Monday, 20 December 2010

A few beers

The other night I met up with Mr Beer Monkey, Mr Real Ale Radler and a couple of other beer enthusiasts (whose identity I am protecting) to try a few bottles.

First up was a straight comparison between BrewDog Trashy Blonde and the recent experimental Eurotrash from the same brewery. The recipe is the same but Eurotrash is fermented with a Belgian yeast strain. The unanimous verdict: Trashy Blonde is better. We all thought it crisper and fresher-tasting and the hops shine better. Beer Monkey has more effusive tasting notes too.

Eurotrash is pleasant enough, yet anonymous; it could be any of dozens of generic Belgian blonde beers.

Staying with BrewDog, while rummaging in my beer cupboard for some beers to bring along I found a bottle of Nanny State (first iteration). This is the 1.1%, 225 alleged IBU version from last October. How will it have held up? Pretty well as it turns out. It's still very hoppy and oddly enough, not as thin-tasting as it was.

Gusher!
On to something I wasn't expecting to get a chance to taste: Schlenkerla Eiche. This is a version of Rauchbier from the legendary Schlenkerla brewery in Bamberg, but with the malt smoked over oak rather than the usual beechwood. A friend discovered it in The Cave off-licence in Glasgow's leafy west end, which was a pleasant surprise as I thought the stuff was all going to the USA. It is, as you would expect, superb and makes much easier drinking than its 8.0% suggests. It's rather mildly smoked in comparison to the intensely smokey beechwood original.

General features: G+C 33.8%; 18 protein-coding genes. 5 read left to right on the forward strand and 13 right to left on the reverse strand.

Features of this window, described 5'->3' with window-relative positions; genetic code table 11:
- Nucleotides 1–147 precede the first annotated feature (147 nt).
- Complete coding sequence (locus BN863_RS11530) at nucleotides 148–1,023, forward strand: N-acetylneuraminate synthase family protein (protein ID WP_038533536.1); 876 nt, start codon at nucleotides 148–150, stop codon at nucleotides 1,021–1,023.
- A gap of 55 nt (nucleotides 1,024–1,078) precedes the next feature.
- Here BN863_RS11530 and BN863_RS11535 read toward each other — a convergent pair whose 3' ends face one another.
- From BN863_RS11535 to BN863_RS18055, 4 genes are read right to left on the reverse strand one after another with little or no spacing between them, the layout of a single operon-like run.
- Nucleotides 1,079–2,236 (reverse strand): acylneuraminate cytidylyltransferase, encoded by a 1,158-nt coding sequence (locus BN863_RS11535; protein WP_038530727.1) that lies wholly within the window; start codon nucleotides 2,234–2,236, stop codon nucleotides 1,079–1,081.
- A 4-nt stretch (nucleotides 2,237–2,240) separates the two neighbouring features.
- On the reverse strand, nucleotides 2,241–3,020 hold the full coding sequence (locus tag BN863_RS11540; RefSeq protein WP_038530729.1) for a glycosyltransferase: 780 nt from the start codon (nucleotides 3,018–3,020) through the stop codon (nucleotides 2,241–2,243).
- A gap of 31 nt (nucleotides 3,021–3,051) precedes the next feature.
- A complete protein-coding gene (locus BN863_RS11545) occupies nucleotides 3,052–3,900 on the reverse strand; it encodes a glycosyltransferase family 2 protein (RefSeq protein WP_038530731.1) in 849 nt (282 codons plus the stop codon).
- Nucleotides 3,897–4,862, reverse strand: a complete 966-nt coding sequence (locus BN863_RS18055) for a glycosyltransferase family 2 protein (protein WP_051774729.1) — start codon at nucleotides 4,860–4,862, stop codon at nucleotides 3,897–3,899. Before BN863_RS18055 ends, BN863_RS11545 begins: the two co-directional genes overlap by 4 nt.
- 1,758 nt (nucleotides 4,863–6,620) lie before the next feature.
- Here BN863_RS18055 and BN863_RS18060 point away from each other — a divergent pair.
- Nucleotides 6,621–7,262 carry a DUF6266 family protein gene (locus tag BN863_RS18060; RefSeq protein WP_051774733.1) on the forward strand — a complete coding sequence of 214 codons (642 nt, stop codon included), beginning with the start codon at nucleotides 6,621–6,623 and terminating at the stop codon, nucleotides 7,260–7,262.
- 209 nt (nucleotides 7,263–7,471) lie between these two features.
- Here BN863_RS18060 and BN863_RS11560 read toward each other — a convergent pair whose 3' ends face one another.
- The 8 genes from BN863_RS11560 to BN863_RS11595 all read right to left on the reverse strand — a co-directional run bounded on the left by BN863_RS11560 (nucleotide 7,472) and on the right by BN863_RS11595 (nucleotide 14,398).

Towards the end Mr Beer Monkey produced a bottle of Bashah Reserve, aged in Highland Park casks with raspberries. Around this time last year I enjoyed a slow bottle of plain Bashah in the pub on a bitterly cold evening shortly before Christmas. It was brilliant, dark, rich, bitter and roasty. Bashah Reserve is perhaps a case of gilding the lily. The whisky dominates the beer, yet the raspberries are really apparent and upfront and lend the beer an incredibly fresh fruity aroma — but the beer underneath gets lost.

Experimentation is good. The results aren't necessarily so good. Although we enjoyed them, the common factor with tonight's beers seemed, to me, to be that these variations didn't quite reach the same level as the originals.

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